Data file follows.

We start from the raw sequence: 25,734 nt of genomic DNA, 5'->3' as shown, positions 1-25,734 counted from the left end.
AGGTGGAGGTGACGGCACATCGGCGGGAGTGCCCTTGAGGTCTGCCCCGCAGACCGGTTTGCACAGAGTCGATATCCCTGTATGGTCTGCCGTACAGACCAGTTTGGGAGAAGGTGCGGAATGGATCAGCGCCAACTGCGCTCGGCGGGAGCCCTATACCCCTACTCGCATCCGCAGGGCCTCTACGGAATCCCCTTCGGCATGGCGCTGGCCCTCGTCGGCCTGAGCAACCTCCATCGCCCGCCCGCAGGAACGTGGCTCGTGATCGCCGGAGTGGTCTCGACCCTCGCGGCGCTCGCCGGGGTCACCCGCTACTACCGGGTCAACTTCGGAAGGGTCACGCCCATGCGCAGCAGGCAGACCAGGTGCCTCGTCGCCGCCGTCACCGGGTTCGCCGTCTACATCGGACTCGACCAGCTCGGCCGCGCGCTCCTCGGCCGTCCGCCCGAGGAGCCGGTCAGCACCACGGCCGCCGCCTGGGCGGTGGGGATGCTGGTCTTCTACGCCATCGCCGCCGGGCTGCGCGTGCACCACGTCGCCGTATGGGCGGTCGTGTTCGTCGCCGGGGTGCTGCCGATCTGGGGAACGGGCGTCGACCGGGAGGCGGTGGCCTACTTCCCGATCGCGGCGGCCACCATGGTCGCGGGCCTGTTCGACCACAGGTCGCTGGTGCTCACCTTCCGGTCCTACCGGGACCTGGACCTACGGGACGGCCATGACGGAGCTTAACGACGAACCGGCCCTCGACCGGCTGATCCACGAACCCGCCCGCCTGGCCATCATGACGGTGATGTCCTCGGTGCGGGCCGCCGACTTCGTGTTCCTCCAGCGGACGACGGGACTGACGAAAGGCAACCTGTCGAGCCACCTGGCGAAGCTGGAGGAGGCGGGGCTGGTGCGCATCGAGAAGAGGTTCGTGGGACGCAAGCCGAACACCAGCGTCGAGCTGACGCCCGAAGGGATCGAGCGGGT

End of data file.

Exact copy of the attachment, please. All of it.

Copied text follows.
We start from the raw sequence: 25,734 nt of genomic DNA, 5'->3' as shown, positions 1-25,734 counted from the left end.
AGGTGGAGGTGACGGCACATCGGCGGGAGTGCCCTTGAGGTCTGCCCCGCAGACCGGTTTGCACAGAGTCGATATCCCTGTATGGTCTGCCGTACAGACCAGTTTGGGAGAAGGTGCGGAATGGATCAGCGCCAACTGCGCTCGGCGGGAGCCCTATACCCCTACTCGCATCCGCAGGGCCTCTACGGAATCCCCTTCGGCATGGCGCTGGCCCTCGTCGGCCTGAGCAACCTCCATCGCCCGCCCGCAGGAACGTGGCTCGTGATCGCCGGAGTGGTCTCGACCCTCGCGGCGCTCGCCGGGGTCACCCGCTACTACCGGGTCAACTTCGGAAGGGTCACGCCCATGCGCAGCAGGCAGACCAGGTGCCTCGTCGCCGCCGTCACCGGGTTCGCCGTCTACATCGGACTCGACCAGCTCGGCCGCGCGCTCCTCGGCCGTCCGCCCGAGGAGCCGGTCAGCACCACGGCCGCCGCCTGGGCGGTGGGGATGCTGGTCTTCTACGCCATCGCCGCCGGGCTGCGCGTGCACCACGTCGCCGTATGGGCGGTCGTGTTCGTCGCCGGGGTGCTGCCGATCTGGGGAACGGGCGTCGACCGGGAGGCGGTGGCCTACTTCCCGATCGCGGCGGCCACCATGGTCGCGGGCCTGTTCGACCACAGGTCGCTGGTGCTCACCTTCCGGTCCTACCGGGACCTGGACCTACGGGACGGCCATGACGGAGCTTAACGACGAACCGGCCCTCGACCGGCTGATCCACGAACCCGCCCGCCTGGCCATCATGACGGTGATGTCCTCGGTGCGGGCCGCCGACTTCGTGTTCCTCCAGCGGACGACGGGACTGACGAAAGGCAACCTGTCGAGCCACCTGGCGAAGCTGGAGGAGGCGGGGCTGGTGCGCATCGAGAAGAGGTTCGTGGGACGCAAGCCGAACACCAGCGTCGAGCTGACGCCCGAAGGGATCGAGCGGGT